Jeane Freeman said the political will to ensure all adult Scots, regardless of their age, received their vaccinations as quickly as possible would not go away as more of the population becomes protected from the virus.
The health secretary was answering questions about the vaccination rollout during the Scottish Government’s daily coronavirus briefing on Friday.
Ms Freeman said the “political will” to vaccinate all Scots as quickly as possible would “absolutely not disappear”, in response to a question asking whether young Scots would be waiting for their vaccines for longer as the pressure to keep up the pace of the vaccination programme lessens.
She said: “Political will absolutely not disappear, from this government or any future government that comes into being after the elections in May.
"The political will is absolutely there to vaccinate all adults 18 and over.
"Where we are having a bit of thinking is whether or not the information and promotional work to encourage people to come forward for vaccination may need to be retailored to suit younger age groups and we may use more digital to do that.
"As soon as we get supplies, we have the infrastructures, the vaccinators, the sites, the systems to get that vaccine into somebody’s arm as quickly as we possibly can and we have the absolute commitment to do that.
"Supplies are the only risk limiting factor that we are dealing with.”
Ms Freeman was also asked whether second doses for older people would be prioritised over first doses to ensure no-one waits more than 12 weeks for their final jag as the vaccination programme ramps up.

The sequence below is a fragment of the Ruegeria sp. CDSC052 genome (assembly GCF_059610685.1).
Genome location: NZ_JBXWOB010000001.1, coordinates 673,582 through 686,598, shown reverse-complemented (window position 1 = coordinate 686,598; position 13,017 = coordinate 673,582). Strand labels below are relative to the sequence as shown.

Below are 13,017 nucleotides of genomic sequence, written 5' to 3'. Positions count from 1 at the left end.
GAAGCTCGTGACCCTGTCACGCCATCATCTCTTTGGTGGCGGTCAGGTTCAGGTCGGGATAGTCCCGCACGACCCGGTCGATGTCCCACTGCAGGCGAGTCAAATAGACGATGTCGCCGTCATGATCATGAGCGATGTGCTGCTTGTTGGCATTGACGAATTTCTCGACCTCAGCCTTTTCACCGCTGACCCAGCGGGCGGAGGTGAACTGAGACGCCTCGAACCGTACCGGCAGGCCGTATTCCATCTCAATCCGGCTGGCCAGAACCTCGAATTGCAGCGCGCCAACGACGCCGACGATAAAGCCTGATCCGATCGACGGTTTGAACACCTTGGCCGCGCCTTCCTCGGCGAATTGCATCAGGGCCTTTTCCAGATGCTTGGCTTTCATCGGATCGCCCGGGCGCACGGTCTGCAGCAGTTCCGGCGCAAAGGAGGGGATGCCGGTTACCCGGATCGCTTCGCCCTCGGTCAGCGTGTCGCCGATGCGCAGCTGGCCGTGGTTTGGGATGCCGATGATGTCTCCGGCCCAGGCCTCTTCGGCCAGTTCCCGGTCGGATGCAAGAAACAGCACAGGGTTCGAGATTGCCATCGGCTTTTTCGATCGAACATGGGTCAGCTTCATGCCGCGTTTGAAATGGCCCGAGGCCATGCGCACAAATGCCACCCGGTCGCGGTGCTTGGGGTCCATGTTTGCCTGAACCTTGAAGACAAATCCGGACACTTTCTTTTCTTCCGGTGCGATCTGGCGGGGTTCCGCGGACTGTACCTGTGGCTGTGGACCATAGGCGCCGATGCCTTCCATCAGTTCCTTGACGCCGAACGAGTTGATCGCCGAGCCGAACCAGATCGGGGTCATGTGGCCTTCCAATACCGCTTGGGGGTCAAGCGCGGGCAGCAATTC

Such a situation could see younger people’s first dose of the Covid-19 vaccine delayed to ensure the delivery of second doses.
Ms Freeman said: "As long as the supplies come forward to allow us to do both, we will do both.
"At the moment we have no reason to expect that we will not have the supplies needed to increase the numbers of people coming through for their second dose of the vaccine, whilst we also prioritise and vaccinate those on the JCVI group.
"By the time we get to the middle of April we will be well on our way in reaching that 4.5 million number and we will be delivering the second dose as well.
"The only limiter on any of that is the supply coming through and at this point. We have no reason to expect that it won’t come through on time.”
Asked if the Scottish Government had contingency plans which would see second doses prioritised, Ms Freeman said there was “no reason” for any government in the UK to believe that supplies will not come forward to allow both first and second doses to be delivered.
She said: “I really don’t want the message going to the younger age group that somehow their appointments or vaccinations are in doubt at any point.
"No it’s not, it’s not in doubt at this stage.
"We have no reason to believe we won’t have the supplies that allow us to do both.”